A six-year study by researchers at the University of Wisconsin-Madison has added to the mounting evidence that growing up in severe poverty affects how children’s brains develop, potentially putting them at a lifelong disadvantage.

The study – which combined the expertise of neuroscientists and economists – found that parts of the brain tied to academic performance were 8 percent to 10 percent smaller for children who grow up in very poor households.

It was based on a relatively large sample of predominantly white children whose mothers were much more educated than the general population. And the results show a biological link between growing up in extreme poverty and how well children do academically.

“The significance of the study is providing a hard physical link between the experience of growing up in poverty and how well children do on cognitive tests,” said Barbara “Bobbi” Wolfe, an economist at UW-Madison and one of the co-authors of the study.

The study, published in JAMA Pediatrics, builds on animal studies and other research suggesting that poverty affects parts of the brain tied to self-control, attention, planning and other traits important for success in school and life.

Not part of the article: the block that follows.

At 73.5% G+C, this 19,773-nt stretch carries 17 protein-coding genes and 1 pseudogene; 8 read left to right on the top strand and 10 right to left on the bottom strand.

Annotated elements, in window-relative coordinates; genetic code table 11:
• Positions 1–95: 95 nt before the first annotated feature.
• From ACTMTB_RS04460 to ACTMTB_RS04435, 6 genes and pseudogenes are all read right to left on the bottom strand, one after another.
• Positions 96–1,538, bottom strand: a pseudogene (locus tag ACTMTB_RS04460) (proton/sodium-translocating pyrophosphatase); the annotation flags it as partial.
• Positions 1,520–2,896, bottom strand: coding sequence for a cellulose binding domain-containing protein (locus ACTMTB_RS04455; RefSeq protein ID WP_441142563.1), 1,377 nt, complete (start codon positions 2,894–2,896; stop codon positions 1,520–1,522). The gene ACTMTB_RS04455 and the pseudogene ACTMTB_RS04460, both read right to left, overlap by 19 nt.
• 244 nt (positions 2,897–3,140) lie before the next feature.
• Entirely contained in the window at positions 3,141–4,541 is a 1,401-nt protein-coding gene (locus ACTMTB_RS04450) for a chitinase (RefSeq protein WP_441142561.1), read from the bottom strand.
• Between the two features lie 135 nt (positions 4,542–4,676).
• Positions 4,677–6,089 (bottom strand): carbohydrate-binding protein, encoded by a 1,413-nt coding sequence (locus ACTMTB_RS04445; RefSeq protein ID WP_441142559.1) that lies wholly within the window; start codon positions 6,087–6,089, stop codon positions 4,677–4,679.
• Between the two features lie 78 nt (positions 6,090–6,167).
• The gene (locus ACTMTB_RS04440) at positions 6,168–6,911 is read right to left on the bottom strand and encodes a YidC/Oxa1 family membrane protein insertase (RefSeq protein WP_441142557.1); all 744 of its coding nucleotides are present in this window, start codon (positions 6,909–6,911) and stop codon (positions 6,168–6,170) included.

The children often receive less nurturing from parents and live in environments characterized by increased stress from crowded housing, instability, poor nutrition, limited stimulation and more exposure to violence.

That children who grow up in poverty do less well in school is well documented. But studies increasingly show that at least part of that overall poor performance stems from how their brains grow and work.

The UW study estimated that as much as 20 percent of the gap in test scores could be explained by slower development of two parts of the brain: the frontal lobe and the temporal lobe.

The frontal lobe is important for controlling attention, inhibition, emotions and complex learning. The temporal lobe is important for memory and language comprehension, such as identifying and attaching meaning to words. Both areas of the brain develop through adolescence.

“It provides a brain-based explanation for why children living in poverty are not performing academically as well,” said Joan Luby, a professor of child psychiatry and director of the Early Emotional Development Program at Washington University School of Medicine. The UW-Madison study was led by Wolfe and Seth Pollak, a professor of psychology and director of the Child Emotion Lab.

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